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The Effect of Prednisolone on Tuberculin Reaction in Guinea Pigs

Journal of the Korean Pediatric Society 1973;16(1):1-11.
Published online January 31, 1973.
The Effect of Prednisolone on Tuberculin Reaction in Guinea Pigs
Duk Hi Kim
Department of Pediatrics, Yonsei University College of Medicine Seoul, Korea
프레드니솔론 경구투여가 피내 결핵반응에 미치는 영향에 관한 실험적 연구
연세대학교 의과대학 소아과학교실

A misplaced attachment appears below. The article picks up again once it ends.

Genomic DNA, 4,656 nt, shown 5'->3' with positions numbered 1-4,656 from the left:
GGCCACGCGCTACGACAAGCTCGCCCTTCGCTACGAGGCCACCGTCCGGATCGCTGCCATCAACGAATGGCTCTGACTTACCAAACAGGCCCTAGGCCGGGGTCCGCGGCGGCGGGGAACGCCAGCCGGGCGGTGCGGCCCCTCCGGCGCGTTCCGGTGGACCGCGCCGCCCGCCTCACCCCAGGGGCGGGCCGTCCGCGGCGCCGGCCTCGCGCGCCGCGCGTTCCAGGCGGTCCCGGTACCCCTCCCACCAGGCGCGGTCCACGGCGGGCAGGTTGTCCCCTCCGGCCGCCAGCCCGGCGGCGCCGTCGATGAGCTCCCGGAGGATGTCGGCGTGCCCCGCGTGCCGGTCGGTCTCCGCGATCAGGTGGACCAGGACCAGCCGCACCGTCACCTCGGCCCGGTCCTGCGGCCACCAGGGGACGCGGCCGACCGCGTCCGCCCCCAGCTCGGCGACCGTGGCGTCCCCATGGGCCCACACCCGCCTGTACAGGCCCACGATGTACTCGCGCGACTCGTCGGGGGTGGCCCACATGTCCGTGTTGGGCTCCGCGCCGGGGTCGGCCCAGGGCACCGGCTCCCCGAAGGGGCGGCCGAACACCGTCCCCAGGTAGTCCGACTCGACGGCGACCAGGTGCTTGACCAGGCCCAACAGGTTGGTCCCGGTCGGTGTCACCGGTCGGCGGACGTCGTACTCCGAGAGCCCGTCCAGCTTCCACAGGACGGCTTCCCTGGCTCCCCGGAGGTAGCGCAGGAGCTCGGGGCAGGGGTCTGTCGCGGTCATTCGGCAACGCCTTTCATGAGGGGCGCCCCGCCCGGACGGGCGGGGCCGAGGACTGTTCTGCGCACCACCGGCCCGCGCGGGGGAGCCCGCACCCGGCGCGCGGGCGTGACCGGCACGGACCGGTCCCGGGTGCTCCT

Stoerk (1950) reported that the administration of cortisone or ACTH to guinea pigs, vaccinated with BCG, will attenuate or block the tuberculin reaction. Derbes et al (1950) and Cummings et al (1952) confirmed this. Tuberculin skin reaction is the prototype of delayed hypersensitivity and contact dermatitis, homograft rejection phenomena and autoimmune disease are kind of delayed type of hypersensitivity. The present studies are undertaken in an attempt to identify the mechanism of effects of prednisolone in clinical medicine. Material and Method Forty-five albino guinea pigs, each weighting 400 to 600 gms, were injected with 1 cc (20mg/cc) of BCG intraperitoneally. After 3 week, a PPD skin test was done and the animals which; showed a positive reaction were used for the experiment and divided into the following groups: Control and Prednisolone treated group was subdivided into those having doses of 1 mg/kg and 4 mg/kg. Before administration of prednisolone, WBC, its differential count and antibody titer to tuberculosis were checked and compared with the results after administration of the drug. The prednisolone was administered per oral route, daily, for 8 weeks. PPD skin test was done each week and the size of induration was read weekly. When the tuberculin reaction was markedly suppressed with prednisolone, passive transfer of tuberculin hypersensitivity with viable leukocytes was tried and a histological examination was done by routine hematoxylin-Eosin staining technique. Result and Discussion The decreased tuberculin skin reaction occurred 1 week: after administration and the maximum inhibition of tuberculin skin reaction occurred 5 weeks after administration. The group treated with prednisolone, dosage of 4 mg/kg, was much more inhibited than the group having doses of 1 mg/kg for 4 weeks. After the 4-week period, there were no difference between the 2 groups. The recovery from tuberculin skin reaction occurred within 48 hours after discontinuing the admi nistration of prednisolone. When the tuberculin skin reaction was markedly suppressed, antibodies to tuberculosis were not decreased accordingly and the leukocytes derived from the guinea pigs could transfer immunity to normal guinea pigs, eventhough with depressed skin reaction. Lymphopenia and eosinopenia occurred after the prednisolone administration and histologic examination of the skin tested showed a marked decrease of lymphocytes in the area. Regarding the mechanism of action on the tuberculin reaction, Germuth et al (1952) started that the same mechanism was involved in the suppression of nonspecific inflammatory reactions. Leathy & Morgan (1952) reported that cytotoxic action of PPD was inhibited by pretreatment of prednisolone. Wasserman (1967) also reported prednisolone inhibited the synthesis o£ DNA and RNA, and suppressed the mitosis of lymphocytes occurring after contact with antigen. The mechanism of prednisolone in inhibiting tuberculin reaction is still unknown and requires further study.

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